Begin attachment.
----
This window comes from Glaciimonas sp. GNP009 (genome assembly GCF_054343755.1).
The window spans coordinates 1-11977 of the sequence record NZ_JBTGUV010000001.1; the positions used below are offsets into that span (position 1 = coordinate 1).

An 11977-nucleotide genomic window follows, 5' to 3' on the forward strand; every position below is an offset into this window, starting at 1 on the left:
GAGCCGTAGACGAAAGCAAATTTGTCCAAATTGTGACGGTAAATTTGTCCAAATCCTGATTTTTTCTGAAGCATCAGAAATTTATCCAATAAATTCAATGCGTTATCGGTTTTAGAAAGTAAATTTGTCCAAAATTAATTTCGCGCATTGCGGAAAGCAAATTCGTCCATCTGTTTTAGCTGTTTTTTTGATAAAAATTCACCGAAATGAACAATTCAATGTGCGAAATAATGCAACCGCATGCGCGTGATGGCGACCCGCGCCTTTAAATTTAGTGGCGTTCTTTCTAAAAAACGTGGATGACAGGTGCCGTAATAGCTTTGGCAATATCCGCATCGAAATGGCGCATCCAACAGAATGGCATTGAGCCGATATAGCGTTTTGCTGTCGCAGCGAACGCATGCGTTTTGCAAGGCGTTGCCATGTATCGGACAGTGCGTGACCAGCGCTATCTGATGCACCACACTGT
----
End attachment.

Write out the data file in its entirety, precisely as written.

This window comes from Glaciimonas sp. GNP009 (genome assembly GCF_054343755.1).
The window spans coordinates 1-11977 of the sequence record NZ_JBTGUV010000001.1; the positions used below are offsets into that span (position 1 = coordinate 1).

An 11977-nucleotide genomic window follows, 5' to 3' on the forward strand; every position below is an offset into this window, starting at 1 on the left:
GAGCCGTAGACGAAAGCAAATTTGTCCAAATTGTGACGGTAAATTTGTCCAAATCCTGATTTTTTCTGAAGCATCAGAAATTTATCCAATAAATTCAATGCGTTATCGGTTTTAGAAAGTAAATTTGTCCAAAATTAATTTCGCGCATTGCGGAAAGCAAATTCGTCCATCTGTTTTAGCTGTTTTTTTGATAAAAATTCACCGAAATGAACAATTCAATGTGCGAAATAATGCAACCGCATGCGCGTGATGGCGACCCGCGCCTTTAAATTTAGTGGCGTTCTTTCTAAAAAACGTGGATGACAGGTGCCGTAATAGCTTTGGCAATATCCGCATCGAAATGGCGCATCCAACAGAATGGCATTGAGCCGATATAGCGTTTTGCTGTCGCAGCGAACGCATGCGTTTTGCAAGGCGTTGCCATGTATCGGACAGTGCGTGACCAGCGCTATCTGATGCACCACACTGT